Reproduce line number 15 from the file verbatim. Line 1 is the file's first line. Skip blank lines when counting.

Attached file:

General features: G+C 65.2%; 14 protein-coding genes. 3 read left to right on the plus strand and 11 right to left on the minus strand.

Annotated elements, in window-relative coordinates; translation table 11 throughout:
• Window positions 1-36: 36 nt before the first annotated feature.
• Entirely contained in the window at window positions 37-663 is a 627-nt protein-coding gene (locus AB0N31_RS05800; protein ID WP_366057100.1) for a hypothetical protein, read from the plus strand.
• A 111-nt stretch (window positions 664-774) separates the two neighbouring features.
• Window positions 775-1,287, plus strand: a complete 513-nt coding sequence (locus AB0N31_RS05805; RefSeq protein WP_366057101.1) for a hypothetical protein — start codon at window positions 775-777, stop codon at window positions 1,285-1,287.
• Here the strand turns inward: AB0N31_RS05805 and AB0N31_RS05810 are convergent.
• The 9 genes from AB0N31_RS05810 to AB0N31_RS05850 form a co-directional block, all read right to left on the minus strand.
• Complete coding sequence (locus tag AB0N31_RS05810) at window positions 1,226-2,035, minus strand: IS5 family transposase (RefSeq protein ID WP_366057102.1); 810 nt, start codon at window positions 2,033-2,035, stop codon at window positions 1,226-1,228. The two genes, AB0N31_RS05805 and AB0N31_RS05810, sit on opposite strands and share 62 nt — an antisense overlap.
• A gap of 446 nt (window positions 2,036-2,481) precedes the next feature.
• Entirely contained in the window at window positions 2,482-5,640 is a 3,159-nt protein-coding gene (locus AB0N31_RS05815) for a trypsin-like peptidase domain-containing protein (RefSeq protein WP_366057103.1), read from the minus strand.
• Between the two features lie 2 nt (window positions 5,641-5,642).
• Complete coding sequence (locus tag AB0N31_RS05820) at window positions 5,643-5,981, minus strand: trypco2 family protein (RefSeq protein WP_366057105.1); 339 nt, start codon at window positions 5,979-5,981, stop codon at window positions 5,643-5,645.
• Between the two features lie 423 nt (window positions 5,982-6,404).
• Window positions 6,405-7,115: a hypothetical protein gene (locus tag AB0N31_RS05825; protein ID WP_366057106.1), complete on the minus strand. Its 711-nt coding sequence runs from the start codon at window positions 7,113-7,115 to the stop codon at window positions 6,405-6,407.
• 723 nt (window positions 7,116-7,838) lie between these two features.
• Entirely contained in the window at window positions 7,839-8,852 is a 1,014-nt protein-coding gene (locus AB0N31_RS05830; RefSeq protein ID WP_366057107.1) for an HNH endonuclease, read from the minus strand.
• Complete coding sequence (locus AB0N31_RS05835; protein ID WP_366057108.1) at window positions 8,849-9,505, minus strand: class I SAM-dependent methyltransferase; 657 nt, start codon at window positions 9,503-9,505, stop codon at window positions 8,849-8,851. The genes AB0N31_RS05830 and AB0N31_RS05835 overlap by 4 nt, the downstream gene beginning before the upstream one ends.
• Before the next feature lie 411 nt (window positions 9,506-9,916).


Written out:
• Window positions 6,405-7,115: a hypothetical protein gene (locus tag AB0N31_RS05825; protein ID WP_366057106.1), complete on the minus strand. Its 711-nt coding sequence runs from the start codon at window positions 7,113-7,115 to the stop codon at window positions 6,405-6,407.